Conflict has been a persistent and defining feature of international relations throughout history. “International Conflicts: Theory and History” is a comprehensive and intellectually stimulating university course that delves into the intricate dynamics, theories, and historical contexts that shape international conflicts. This course offers students a profound understanding of the multifaceted nature of international disputes, equipping them with the analytical tools and historical knowledge necessary to navigate the complex world of global politics.
COURSE OBJECTIVES | LEARNING OUTCOMES
- Explore the Theoretical Foundations of International Conflicts:
- Examine the major theories that explain the causes and dynamics of international conflicts, including realism, liberalism, constructivism, and others.
- Analyze the role of power, sovereignty, and ideology in international conflict formation.
- Historical Perspectives on International Conflicts:
- Investigate key historical international conflicts, such as World Wars, Cold War rivalries, and contemporary conflicts, to gain insights into their origins, escalation, and resolution.
- Explore case studies that highlight the diversity of conflicts across different regions and time periods.
- Conflict Resolution and Diplomacy:
- Examine various strategies and approaches to conflict resolution, including negotiation, mediation, and peacekeeping efforts by international organizations.
- Analyze the successes and failures of diplomatic initiatives in preventing and mitigating conflicts.
- Contemporary Challenges in International Conflict:
- Address contemporary issues in international relations, such as terrorism, cyber warfare, and climate change, and their impact on global stability.
- Explore the role of non-state actors and emerging powers in shaping international conflicts.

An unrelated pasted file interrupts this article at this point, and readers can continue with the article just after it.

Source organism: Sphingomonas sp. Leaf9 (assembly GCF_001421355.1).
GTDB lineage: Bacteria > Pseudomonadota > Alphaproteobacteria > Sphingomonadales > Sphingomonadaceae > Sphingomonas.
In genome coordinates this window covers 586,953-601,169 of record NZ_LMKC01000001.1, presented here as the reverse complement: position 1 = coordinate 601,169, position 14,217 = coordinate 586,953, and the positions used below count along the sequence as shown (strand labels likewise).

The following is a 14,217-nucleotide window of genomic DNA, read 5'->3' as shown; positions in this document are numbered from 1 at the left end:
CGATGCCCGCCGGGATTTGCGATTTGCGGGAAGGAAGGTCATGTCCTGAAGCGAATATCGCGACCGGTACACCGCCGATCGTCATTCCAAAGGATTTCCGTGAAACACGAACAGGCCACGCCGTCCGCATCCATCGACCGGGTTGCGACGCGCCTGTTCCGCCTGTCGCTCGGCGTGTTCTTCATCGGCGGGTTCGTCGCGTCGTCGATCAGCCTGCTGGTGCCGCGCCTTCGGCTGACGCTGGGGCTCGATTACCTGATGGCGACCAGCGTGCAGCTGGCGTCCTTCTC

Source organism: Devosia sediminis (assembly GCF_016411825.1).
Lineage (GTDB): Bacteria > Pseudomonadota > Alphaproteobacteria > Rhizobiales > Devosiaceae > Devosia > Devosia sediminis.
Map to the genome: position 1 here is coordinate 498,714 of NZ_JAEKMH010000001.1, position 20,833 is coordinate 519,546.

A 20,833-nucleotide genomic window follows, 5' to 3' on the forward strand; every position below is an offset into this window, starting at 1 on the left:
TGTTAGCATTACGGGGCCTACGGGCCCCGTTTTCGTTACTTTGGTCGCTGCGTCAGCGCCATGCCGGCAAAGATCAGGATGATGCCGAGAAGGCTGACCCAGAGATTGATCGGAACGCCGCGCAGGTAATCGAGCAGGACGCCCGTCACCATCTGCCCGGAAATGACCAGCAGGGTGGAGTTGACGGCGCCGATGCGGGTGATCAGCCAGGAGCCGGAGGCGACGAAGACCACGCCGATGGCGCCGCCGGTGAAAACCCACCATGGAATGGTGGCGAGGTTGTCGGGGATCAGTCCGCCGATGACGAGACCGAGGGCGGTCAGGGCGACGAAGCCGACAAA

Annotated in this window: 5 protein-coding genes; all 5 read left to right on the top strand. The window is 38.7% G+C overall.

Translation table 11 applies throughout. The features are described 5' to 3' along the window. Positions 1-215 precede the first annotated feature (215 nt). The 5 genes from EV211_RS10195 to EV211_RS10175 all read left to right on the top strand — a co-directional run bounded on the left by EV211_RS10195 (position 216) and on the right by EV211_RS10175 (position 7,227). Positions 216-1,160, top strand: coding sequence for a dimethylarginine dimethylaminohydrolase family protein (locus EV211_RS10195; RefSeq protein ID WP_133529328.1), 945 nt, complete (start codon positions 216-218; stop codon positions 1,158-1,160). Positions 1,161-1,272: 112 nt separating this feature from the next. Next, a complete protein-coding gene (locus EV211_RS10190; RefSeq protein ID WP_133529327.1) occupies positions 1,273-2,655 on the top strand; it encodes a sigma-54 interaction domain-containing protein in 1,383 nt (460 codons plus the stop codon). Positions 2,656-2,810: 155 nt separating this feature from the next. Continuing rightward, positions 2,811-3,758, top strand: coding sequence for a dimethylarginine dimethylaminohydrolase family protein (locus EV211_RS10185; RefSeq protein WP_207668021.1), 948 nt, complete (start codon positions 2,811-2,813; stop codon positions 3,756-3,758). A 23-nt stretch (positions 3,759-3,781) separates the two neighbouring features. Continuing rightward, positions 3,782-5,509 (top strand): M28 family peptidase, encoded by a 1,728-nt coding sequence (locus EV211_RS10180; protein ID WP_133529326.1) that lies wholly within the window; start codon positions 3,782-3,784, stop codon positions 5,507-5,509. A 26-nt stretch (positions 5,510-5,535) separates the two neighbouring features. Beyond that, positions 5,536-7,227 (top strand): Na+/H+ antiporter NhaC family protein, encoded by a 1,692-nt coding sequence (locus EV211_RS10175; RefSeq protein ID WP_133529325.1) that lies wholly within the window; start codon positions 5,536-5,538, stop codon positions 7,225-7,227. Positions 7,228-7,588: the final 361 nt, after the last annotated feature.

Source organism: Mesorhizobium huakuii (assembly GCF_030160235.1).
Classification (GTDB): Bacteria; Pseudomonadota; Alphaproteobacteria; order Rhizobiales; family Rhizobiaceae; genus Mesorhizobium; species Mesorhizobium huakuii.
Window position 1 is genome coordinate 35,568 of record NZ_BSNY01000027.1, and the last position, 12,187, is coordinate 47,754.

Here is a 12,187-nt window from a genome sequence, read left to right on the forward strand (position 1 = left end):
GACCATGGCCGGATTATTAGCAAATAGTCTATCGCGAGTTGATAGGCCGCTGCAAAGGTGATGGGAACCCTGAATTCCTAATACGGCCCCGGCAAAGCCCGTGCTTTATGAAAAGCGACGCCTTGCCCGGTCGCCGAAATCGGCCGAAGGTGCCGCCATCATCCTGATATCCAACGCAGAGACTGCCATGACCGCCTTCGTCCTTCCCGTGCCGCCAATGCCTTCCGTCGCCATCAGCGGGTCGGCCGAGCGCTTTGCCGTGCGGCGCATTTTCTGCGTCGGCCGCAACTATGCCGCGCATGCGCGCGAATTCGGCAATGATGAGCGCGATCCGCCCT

- Critical Analysis and Discussion:
- Encourage critical thinking through class discussions, debates, and case study analysis.
- Develop strong analytical and research skills through written assignments and projects.
- Future Trends and Prospects:
- Investigate the potential directions of international conflicts in the 21st century, including the role of technology, changing alliances, and the evolving global order.
By the end of this course, students will have a deep appreciation for the complexities of international conflicts, a solid grounding in relevant theories, and a historical perspective that enables them to engage in informed discussions and analysis of contemporary global issues. Whether you are pursuing a career in international diplomacy, security analysis, or simply seeking a well-rounded education in international relations, “International Conflicts: Theory and History” provides the essential knowledge and skills to navigate the intricate world of global politics.
COURSE CMS SPECIFICS
- Credit value: 3-6 (US standard) | 6-12 (ECTS standard)
- Indicative duration (full-time): 4-10 weeks
- Indicative duration (part-time): 5-12 week
- Certificate: Yes
This course is based on standard EUCLID methodology. Students may refer to the following resources:
- Academic Guidelines (HQ version)
- Academic Guidelines (most recent version even if unofficial)
- Student Orientation Guidelines (most recent version even if unofficial)
- Zotero instructions for EUCLID students
- Grammarly instructions for EUCLID students
REQUIRED TEXTS AND MATERIAL
Course material is provided in the form of embedded videos, audio MP3s, and/or downloadable PDFs.
COURSE INSTRUCTOR | ASSOCIATED FACULTY
— Please refer to CMS and email exchange with International Faculty Coordinator to confirm Faculty Assignment.
— Current default instructor is Prof Nikolaos Petropoulos, PhD
COURSE SYLLABUS | ACCESS TO 7 PERIODS